In most cases, yes. Someone who co-signs on a loan or credit account agrees to be contractually liable for the debt if you don’t pay it, and the responsibility doesn’t change if you file for bankruptcy. In other words, if you receive a discharge (the order that wipes out qualifying debt) for the debt in a Chapter 7 case, your obligation to pay it will go away while leaving your cosigner’s responsibility in place (unless the cosigner files for bankruptcy, too). The creditor can still pursue the cosigner for payment.
You can protect a cosigner—at least partially—by filing for Chapter 13 bankruptcy. For instance, if the co-signed debt is a car loan, you can pay the entire balance over the course of your three- to five-year repayment plan. Be aware that if it’s another type of debt, protecting a cosigner might not be so easy.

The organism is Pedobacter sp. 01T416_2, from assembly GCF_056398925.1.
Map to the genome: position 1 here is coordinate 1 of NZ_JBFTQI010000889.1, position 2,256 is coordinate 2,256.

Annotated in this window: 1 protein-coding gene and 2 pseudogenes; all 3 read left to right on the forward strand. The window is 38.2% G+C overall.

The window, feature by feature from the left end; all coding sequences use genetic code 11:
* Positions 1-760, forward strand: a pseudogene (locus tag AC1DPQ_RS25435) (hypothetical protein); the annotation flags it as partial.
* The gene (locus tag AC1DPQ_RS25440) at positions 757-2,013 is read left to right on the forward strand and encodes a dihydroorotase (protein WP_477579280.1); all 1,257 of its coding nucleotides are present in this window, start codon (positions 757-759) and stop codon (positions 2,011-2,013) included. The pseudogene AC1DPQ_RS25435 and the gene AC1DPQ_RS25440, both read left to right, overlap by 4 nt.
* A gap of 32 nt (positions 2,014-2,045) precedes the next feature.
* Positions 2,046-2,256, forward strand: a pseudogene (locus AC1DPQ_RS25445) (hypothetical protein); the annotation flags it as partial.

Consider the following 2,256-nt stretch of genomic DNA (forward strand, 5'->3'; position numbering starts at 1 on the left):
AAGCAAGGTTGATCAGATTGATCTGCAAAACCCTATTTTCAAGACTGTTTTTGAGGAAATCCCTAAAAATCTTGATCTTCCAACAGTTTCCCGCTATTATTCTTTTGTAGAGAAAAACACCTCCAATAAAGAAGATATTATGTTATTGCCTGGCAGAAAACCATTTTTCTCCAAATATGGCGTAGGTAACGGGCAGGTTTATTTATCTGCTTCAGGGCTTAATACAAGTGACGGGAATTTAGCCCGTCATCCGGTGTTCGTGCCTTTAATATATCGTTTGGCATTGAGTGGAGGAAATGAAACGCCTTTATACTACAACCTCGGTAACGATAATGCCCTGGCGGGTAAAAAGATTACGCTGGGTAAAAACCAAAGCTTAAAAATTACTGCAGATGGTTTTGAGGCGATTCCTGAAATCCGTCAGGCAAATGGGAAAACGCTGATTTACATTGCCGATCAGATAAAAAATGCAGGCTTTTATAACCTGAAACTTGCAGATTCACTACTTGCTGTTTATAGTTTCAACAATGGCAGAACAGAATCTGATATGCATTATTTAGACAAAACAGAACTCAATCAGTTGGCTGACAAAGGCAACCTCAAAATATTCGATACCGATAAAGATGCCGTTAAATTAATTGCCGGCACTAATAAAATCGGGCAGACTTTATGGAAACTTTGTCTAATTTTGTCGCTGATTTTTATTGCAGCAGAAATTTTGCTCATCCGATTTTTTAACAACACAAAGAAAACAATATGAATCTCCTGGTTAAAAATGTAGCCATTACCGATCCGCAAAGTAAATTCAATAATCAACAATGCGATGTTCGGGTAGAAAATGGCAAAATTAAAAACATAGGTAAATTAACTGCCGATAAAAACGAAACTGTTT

For instance, if it’s a nonpriority, unsecured cosigned debt (personal loans, credit card balances, and the like), paying off the entire cosigned debt could come at a hefty price. Not only are nonpriority, unsecured debts last on the payment priority list (you’ll have to pay higher-ranking debt first), you’re not allowed to favor one debt over another. Each nonpriority, unsecured debt must receive an equal payment percentage. So if you want to pay an entire credit card balance, you must pay all of your other nonpriority, unsecured debt creditors in full in what’s known as a “100% plan.”
Considering that most people count on paying less for nonpriority, unsecured debt, protecting a cosigner can sting (although other Chapter 13 benefits, such as catching up on mortgage arrearages, can be valuable, too). Many people simply don’t make enough money to pay the monthly payment on a 100% plan.
To find out more about protecting a cosigner, you should consult with a local bankruptcy attorney.
Go to the main bankruptcy FAQ page.